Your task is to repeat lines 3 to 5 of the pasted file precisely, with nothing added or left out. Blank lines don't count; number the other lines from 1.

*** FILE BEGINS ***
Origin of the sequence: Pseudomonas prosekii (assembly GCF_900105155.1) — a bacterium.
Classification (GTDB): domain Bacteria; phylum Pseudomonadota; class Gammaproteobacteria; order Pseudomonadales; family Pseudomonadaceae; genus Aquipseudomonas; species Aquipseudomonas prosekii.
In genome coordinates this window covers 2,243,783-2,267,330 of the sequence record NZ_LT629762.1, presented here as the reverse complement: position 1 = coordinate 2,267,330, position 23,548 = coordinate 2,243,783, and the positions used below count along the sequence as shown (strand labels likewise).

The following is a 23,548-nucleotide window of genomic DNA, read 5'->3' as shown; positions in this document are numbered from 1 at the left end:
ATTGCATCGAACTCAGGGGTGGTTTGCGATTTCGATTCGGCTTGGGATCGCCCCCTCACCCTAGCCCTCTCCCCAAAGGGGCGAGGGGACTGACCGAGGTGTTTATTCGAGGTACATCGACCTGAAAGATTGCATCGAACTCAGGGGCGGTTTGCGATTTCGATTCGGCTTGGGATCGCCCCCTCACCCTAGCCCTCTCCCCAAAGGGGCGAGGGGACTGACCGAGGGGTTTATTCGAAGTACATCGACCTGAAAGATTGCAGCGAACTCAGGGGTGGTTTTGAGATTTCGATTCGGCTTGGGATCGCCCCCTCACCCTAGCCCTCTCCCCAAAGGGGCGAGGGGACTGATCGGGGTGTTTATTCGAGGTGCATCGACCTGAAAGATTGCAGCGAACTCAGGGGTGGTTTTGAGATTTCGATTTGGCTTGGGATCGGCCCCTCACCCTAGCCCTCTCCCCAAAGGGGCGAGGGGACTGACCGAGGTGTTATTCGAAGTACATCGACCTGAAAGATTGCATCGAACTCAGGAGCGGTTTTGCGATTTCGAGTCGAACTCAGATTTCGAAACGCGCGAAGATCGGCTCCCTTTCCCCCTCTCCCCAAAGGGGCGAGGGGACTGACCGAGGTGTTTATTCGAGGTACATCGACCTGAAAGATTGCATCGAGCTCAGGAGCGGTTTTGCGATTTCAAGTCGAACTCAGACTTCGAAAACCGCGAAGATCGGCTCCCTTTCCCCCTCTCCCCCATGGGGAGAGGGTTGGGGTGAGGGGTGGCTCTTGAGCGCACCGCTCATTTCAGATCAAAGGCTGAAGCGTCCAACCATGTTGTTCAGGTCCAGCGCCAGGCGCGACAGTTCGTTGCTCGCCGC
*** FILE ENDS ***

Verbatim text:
In genome coordinates this window covers 2,243,783-2,267,330 of the sequence record NZ_LT629762.1, presented here as the reverse complement: position 1 = coordinate 2,267,330, position 23,548 = coordinate 2,243,783, and the positions used below count along the sequence as shown (strand labels likewise).

The following is a 23,548-nucleotide window of genomic DNA, read 5'->3' as shown; positions in this document are numbered from 1 at the left end:
ATTGCATCGAACTCAGGGGTGGTTTGCGATTTCGATTCGGCTTGGGATCGCCCCCTCACCCTAGCCCTCTCCCCAAAGGGGCGAGGGGACTGACCGAGGTGTTTATTCGAGGTACATCGACCTGAAAGATTGCATCGAACTCAGGGGCGGTTTGCGATTTCGATTCGGCTTGGGATCGCCCCCTCACCCTAGCCCTCTCCCCAAAGGGGCGAGGGGACTGACCGAGGGGTTTATTCGAAGTACATCGACCTGAAAGATTGCAGCGAACTCAGGGGTGGTTTTGAGATTTCGATTCGGCTTGGGATCGCCCCCTCACCCTAGCCCTCTCCCCAAAGGGGCGAGGGGACTGATCGGGGTGTTTATTCGAGGTGCATCGACCTGAAAGATTGCAGCGAACTCAGGGGTGGTTTTGAGATTTCGATTTGGCTTGGGATCGGCCCCTCACCCTAGCCCTCTCCCCAAAGGGGCGAGGGGACTGACCGAGGTGTTATTCGAAGTACATCGACCTGAAAGATTGCATCGAACTCAGGAGCGGTTTTGCGATTTCGAGTCGAACTCAGATTTCGAAACGCGCGAAGATCGGCTCCCTTTCCCCCTCTCCCCAAAGGGGCGAGGGGACTGACCGAGGTGTTTATTCGAGGTACATCGACCTGAAAGATTGCATCGAGCTCAGGAGCGGTTTTGCGATTTCAAGTCGAACTCAGACTTCGAAAACCGCGAAGATCGGCTCCCTTTCCCCCTCTCCCCCATGGGGAGAGGGTTGGGGTGAGGGGTGGCTCTTGAGCGCACCGCTCATTTCAGATCAAAGGCTGAAGCGTCCAACCATGTTGTTCAGGTCCAGCGCCAGGCGCGACAGTTCGTTGCTCGCCGC